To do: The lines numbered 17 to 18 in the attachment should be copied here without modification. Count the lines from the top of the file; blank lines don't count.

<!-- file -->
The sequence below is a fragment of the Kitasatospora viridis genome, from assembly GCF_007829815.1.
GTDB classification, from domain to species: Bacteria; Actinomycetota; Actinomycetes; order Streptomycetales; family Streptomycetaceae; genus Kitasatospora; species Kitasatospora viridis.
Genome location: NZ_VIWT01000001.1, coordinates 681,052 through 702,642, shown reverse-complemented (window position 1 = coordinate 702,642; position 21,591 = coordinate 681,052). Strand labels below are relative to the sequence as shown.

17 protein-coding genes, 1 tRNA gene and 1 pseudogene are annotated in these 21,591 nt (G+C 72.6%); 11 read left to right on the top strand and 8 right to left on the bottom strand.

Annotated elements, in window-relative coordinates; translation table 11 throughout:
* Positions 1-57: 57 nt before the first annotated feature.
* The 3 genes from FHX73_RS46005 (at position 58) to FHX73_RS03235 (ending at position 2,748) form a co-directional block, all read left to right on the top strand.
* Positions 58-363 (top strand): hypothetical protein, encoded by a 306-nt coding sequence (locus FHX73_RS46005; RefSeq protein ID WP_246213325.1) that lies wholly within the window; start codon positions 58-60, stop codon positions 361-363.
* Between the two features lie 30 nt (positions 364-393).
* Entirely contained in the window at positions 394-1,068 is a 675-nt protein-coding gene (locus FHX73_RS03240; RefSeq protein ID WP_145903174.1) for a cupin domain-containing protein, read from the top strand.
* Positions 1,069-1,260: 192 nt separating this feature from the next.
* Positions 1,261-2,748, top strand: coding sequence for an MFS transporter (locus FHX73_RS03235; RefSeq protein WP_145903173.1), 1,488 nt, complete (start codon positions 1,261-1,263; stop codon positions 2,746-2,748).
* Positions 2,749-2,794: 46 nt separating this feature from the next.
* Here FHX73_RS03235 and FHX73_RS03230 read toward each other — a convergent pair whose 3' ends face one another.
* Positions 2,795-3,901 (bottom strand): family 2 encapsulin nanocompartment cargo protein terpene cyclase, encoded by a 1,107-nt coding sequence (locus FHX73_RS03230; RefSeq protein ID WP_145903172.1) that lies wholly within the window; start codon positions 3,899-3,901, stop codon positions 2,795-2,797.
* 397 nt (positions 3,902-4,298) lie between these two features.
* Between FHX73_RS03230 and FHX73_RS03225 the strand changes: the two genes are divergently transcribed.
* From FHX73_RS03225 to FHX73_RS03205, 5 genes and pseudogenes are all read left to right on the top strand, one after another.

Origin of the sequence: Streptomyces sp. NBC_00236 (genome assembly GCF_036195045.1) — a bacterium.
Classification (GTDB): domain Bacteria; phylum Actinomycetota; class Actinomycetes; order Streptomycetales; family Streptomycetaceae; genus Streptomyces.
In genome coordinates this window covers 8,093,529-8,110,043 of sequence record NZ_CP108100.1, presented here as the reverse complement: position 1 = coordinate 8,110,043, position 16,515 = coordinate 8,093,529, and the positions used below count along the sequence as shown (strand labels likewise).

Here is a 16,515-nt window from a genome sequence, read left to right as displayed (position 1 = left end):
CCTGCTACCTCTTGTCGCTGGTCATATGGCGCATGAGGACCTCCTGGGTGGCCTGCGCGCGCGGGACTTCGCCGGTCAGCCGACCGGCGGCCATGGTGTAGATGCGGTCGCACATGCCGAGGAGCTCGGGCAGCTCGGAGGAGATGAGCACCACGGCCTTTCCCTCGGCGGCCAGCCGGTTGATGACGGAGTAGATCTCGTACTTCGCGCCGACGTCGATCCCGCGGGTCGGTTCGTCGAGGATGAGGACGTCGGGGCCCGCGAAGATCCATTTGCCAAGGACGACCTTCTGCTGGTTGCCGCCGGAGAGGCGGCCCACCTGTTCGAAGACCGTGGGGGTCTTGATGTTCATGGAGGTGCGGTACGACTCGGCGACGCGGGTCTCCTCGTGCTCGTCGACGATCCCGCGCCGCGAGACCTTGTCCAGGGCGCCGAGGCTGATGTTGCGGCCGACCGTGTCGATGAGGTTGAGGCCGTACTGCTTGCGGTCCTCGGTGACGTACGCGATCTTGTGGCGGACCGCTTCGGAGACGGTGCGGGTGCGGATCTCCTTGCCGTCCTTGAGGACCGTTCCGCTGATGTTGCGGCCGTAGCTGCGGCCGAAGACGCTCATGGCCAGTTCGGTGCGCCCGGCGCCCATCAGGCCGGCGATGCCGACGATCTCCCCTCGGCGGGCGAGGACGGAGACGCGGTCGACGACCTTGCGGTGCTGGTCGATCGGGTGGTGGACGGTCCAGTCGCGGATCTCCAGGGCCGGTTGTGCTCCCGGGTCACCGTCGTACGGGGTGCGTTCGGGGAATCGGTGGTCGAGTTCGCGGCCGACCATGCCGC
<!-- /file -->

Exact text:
* Between FHX73_RS03230 and FHX73_RS03225 the strand changes: the two genes are divergently transcribed.
* From FHX73_RS03225 to FHX73_RS03205, 5 genes and pseudogenes are all read left to right on the top strand, one after another.